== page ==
“I wondered what it was like to be self-sufficient on all resources,” Vannini says. The question brought him across Canada, visiting every province---Nova Scotia being his ninth stop---and territory to interview 141 households living off grid---including four in Nova Scotia---using their own power sources. He’s documenting it all at publicethnography.net, has just signed a book contract and is working with a filmmaker for a documentary on the subject.
Vannini has found interesting similarities and differences among his subjects. The homes range from a million-dollar mansion on a private island to a retrofitted bus. Choice of home has a much to do with land costs---cheap land in Nova Scotia makes off-grid living possible for people without much money. “One person bought land for $500 an acre in Nova Scotia, which is not possible in British Columbia,” he says.
For the most part, the decision to go off grid is usually more pragmatism than flower power. “People find property they want to build on, something remote, and call the utility for a connection to find the hookup bill is $50,000 or $500,000, and it makes more sense to get their own power,” he says.
But to maintain an off-the-grid house is work, and Vannini says few of his subjects are your typical two-income 9-5 homes. “Usually they have a business from home or work part time.”
The households tend to tackle the challenge of self-sufficiency with gusto, enjoying a multitude of benefits. “They value simplicity and being independent of corporations, free from traffic,” says Vannini. “They can live according to their own rhythms. And they have a sense of security. If something goes wrong with the grid they’re OK.”
In many cases households reduce their carbon footprints, although that can be undone in cases where families are dependent on gas generators and cars. These households live more in tune with what is naturally available from the earth, dependent on season and time of day, which leads to greater energy conservation.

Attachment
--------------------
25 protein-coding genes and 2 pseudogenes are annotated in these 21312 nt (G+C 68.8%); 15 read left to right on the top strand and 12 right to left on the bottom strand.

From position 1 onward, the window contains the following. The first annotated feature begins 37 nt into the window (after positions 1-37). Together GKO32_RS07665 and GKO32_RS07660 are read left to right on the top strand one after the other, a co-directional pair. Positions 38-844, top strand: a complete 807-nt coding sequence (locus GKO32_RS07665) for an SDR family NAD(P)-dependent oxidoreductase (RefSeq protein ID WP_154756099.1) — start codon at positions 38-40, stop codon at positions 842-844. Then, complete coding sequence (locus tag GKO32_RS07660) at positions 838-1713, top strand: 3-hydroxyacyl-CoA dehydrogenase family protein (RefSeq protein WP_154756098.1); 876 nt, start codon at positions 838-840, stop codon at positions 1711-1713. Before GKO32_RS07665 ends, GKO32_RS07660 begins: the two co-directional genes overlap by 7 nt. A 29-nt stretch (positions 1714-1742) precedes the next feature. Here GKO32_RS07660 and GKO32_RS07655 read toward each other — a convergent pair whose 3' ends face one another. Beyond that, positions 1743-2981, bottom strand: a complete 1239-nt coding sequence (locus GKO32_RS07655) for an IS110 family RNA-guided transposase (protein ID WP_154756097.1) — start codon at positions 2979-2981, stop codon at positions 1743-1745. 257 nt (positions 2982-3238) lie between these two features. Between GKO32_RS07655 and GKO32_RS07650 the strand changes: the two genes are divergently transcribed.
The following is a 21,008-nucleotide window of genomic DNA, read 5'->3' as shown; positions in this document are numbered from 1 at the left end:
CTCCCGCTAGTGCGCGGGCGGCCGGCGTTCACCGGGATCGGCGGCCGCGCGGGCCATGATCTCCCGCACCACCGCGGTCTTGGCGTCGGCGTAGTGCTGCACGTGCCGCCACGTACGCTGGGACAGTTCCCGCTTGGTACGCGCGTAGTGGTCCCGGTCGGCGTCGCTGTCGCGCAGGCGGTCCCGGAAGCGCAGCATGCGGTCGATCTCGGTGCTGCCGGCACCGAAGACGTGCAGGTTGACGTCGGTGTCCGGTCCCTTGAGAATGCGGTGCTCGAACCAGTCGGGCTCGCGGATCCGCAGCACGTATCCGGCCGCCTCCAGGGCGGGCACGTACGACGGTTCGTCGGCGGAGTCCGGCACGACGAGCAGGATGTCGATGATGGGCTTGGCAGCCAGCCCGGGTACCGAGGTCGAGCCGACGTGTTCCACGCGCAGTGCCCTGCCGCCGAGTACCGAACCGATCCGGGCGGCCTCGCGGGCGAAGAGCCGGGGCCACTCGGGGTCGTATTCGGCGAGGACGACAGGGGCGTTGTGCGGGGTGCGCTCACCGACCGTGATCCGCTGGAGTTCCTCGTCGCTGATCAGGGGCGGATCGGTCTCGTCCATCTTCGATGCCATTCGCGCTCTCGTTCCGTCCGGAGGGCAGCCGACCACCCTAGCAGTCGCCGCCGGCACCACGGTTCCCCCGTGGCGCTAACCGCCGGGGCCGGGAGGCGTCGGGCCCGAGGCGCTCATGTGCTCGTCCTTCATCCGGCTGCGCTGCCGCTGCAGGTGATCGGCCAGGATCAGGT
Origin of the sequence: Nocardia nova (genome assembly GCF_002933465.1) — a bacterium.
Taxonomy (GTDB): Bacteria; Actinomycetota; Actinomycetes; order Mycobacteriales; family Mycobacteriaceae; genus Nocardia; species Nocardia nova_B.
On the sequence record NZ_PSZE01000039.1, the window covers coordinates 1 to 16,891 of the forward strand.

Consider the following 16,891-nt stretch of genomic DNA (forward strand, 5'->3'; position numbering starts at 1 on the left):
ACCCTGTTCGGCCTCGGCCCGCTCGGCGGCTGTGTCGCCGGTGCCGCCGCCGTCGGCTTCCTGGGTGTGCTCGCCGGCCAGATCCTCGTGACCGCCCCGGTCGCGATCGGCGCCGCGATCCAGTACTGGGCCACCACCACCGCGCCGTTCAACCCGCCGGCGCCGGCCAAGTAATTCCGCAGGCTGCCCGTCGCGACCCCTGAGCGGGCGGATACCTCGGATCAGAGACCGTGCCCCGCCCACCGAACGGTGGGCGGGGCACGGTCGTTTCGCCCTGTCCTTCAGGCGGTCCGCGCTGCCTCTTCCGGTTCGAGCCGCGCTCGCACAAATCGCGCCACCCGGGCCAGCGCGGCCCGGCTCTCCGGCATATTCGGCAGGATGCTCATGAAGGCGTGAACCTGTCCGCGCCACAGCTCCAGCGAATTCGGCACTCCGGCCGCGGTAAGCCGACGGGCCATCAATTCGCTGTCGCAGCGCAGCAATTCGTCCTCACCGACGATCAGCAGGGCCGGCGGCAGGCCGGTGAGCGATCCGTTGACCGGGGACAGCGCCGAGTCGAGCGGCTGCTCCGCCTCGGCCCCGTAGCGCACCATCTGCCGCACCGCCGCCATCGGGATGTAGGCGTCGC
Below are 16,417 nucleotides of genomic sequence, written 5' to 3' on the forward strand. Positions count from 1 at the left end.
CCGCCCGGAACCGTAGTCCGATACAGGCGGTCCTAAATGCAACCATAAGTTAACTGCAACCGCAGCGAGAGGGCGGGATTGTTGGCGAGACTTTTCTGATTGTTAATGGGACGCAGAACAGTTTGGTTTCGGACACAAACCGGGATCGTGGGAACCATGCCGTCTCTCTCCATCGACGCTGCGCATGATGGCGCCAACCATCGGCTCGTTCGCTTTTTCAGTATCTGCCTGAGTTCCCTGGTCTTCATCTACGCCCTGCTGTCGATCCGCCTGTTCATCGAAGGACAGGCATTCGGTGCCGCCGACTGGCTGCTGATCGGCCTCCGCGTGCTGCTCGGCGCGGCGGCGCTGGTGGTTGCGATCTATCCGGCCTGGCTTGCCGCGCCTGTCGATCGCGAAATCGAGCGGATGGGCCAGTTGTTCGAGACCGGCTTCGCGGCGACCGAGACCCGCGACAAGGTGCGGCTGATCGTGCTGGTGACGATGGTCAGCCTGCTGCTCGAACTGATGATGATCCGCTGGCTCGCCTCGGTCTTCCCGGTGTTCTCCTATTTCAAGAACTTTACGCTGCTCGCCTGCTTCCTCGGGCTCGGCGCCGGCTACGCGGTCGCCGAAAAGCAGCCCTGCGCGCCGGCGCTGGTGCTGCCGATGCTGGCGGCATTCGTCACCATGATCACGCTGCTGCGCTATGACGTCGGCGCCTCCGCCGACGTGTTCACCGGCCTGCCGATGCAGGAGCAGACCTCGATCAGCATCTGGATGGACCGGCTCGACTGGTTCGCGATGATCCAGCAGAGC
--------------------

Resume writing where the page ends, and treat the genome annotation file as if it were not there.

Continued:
He cites an unexpected example. Whereas many city kids play the Wii or PlayStation indiscriminately, or are kicked outside when the sun shines, solar babies have to get their fix during baseball weather.
Hans Albarda lives off grid near Wolfville, and says conservation is king in his household of four. He first cut the chord with the local utility in southern Ontario because he was “extremely poor and couldn’t afford power.” He started with a windmill but switched to solar for better reliability.
Albarda moved to Nova Scotia 13 years ago. “If I was still in Ontario I might do net metering and sell back to Nova Scotia Power, but they pay about an eighth the rate here,” he says. Vannini says that situation is unique to Nova Scotia in his research to date.
Albarda still uses solar panels and also takes advantage of passive solar and a wood stove. He buys storage batteries from Surrette Battery Company, a manufacturer in Springhill.
According to Vannini, energy sources vary by regional conditions. “On Gabriola there is not much snow so solar and micro-hydro work well,” he says.
Regardless of the means, he says folks living off grid are showing another way to live. “Their homes are experimental labs for the future,” he says. “They are skilled, competent, secure, comfortable and happy.”